Articles and Essays
National Post -- October 23, 2004
"Every word takes blood"
by Ian Garrick Mason
In January 1966, Truman Capote reached the pinnacle of his career with the publication of In Cold Blood, his “nonfiction novel” about the brutal murder of a Kansas farming family. Later that year, Capote held a celebration at Manhattan’s Plaza Hotel called the Black and White Ball, to which, as they say in the society columns, everyone came. “A happening of history-making proportions”, wrote the Washington Post at the time. The writer had arrived.
Capote was born in New Orleans almost exactly eighty years ago, on September 30, 1924, and he died almost exactly twenty years ago, on August 25, 1984. Though many of his works are already long famous -- In Cold Blood, Breakfast at Tiffany’s, the short story A Christmas Memory, to name the best known -- and Gerald Clarke’s definitive biography of him was published back in 1988, Capote’s home publisher, Random House, has released three new books to mark the anniversaries: first, a Modern Library edition of his debut novel Other Voices, Other Rooms; second, The Complete Stories of Truman Capote, a collection of his short stories; and third, Too Brief a Treat, Gerald Clarke’s compilation of his letters.
Though the only child of a broken home -- he was sent by his divorcing parents to live with middle-aged cousins in Alabama -- Capote was precociously successful, winning an O. Henry Memorial Award for his story Miriam at the age of twenty-two, and publishing Other Voices, Other Rooms to critical acclaim the following year. He was justly confident, too: “Wait until they read The Headless Hawk,” he wrote to his editor at Harper’s Bazaar soon after winning the O. Henry award, “they ain’t seen nothin yet.”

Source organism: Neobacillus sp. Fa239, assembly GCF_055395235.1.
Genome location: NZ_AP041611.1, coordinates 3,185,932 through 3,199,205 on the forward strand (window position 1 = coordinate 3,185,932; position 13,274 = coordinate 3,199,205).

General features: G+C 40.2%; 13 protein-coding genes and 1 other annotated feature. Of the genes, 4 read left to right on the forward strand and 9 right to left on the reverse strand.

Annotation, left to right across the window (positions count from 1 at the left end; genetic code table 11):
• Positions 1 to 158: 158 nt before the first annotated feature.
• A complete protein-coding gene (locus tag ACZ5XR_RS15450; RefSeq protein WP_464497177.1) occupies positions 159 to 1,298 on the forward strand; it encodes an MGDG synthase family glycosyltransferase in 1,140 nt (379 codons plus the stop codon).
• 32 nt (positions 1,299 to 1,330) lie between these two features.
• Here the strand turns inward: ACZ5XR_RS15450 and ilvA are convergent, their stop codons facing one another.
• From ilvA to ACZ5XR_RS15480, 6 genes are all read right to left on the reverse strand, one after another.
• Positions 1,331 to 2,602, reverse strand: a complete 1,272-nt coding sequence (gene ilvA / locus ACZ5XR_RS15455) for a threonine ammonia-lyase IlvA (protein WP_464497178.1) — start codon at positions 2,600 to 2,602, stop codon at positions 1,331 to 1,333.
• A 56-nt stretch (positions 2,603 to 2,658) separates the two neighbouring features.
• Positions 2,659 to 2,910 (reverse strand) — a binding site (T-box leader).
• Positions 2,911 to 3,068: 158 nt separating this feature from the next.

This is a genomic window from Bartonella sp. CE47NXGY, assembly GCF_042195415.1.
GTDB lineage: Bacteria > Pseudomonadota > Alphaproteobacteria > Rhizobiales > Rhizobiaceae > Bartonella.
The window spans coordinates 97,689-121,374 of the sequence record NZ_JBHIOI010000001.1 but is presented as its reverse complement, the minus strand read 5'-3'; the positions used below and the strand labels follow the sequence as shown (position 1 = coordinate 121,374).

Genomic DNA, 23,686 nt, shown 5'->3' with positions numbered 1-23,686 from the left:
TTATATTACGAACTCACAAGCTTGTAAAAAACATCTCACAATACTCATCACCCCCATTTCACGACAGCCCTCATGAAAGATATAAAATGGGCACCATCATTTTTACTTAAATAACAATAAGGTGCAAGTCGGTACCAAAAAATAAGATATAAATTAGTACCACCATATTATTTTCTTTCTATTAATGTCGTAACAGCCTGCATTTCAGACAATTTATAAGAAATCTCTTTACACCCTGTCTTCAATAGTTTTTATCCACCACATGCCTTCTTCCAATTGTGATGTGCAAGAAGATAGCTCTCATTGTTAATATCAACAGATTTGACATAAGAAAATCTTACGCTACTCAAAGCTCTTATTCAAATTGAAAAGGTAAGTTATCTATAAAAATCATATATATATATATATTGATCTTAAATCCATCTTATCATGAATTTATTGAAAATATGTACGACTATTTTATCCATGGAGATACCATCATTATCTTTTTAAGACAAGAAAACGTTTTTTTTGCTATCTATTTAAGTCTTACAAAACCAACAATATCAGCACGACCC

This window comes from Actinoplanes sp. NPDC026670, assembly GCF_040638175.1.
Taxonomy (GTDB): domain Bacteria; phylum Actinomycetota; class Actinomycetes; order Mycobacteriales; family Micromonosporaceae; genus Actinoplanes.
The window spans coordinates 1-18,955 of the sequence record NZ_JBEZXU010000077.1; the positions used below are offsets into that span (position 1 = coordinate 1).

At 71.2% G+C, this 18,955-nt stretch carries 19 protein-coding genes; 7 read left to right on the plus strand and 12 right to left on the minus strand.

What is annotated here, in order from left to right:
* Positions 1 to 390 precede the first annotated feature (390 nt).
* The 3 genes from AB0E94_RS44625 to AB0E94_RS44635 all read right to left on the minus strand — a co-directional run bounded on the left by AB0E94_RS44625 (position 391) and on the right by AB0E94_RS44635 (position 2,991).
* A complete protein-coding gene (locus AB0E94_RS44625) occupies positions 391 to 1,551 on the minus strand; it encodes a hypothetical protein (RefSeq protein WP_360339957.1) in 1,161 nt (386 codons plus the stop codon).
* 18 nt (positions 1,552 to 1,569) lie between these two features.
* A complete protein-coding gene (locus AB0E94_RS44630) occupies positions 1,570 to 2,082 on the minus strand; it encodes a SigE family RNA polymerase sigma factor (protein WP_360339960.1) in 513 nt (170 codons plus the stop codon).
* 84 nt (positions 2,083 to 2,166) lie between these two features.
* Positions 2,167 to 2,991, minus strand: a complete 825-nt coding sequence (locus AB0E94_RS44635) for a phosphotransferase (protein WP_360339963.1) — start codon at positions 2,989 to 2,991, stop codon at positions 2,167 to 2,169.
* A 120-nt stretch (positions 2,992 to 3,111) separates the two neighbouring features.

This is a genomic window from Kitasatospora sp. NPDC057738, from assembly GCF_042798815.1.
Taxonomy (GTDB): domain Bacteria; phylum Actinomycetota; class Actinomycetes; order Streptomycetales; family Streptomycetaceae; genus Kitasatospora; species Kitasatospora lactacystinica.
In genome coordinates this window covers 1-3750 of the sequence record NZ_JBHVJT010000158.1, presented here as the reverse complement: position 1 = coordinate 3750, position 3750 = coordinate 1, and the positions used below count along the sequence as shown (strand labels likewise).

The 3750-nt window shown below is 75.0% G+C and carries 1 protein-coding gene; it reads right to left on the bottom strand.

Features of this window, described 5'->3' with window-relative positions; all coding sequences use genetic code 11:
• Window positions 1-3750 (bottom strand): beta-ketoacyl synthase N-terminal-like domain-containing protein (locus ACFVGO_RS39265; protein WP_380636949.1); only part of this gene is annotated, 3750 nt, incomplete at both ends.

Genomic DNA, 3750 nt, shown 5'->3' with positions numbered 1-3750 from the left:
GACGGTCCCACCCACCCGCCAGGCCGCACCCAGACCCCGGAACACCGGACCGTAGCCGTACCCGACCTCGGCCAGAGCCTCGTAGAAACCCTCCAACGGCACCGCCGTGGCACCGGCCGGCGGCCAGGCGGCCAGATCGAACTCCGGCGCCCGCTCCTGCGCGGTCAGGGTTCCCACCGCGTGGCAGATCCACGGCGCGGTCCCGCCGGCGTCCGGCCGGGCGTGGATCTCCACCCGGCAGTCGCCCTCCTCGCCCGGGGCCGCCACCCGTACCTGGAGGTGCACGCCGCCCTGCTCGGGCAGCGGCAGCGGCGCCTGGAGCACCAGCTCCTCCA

Such youthful confidence, however, didn’t keep him from reworking a story when he thought it necessary, as two pieces in The Complete Stories of Truman Capote demonstrate. In 1944 he published A Mink of One’s Own, in which an aspiring middle-class housewife in wartime buys a mink coat from a pre-war acquaintance who, it emerges, is now hardly more than a refugee and desperate for money. The second story, The Bargain, lay unpublished among his papers until its discovery earlier this year. Written in 1950, it concerns an aspiring middle-class housewife in post-war New York who buys a mink coat from an acquaintance who, it emerges, is recently divorced and desperate for money. Despite the story’s remarkable similarity to A Mink of One’s One, Capote’s letters indicate that he sent it off to his agent. Had he forgotten his original tale?
“I'm certain he did remember the first when he wrote the second,” Gerald Clarke writes in an email when I pose the question to him. “[Capote] probably thought he could do better the second time around, and in many ways he did.” As for why the story was ultimately never published, writes Clarke, “I don't get the impression that he tried very hard to push it, [...] and he may have had second thoughts about it. He was a good critic of his own work, and he didn't hold all of his stories in the same regard.”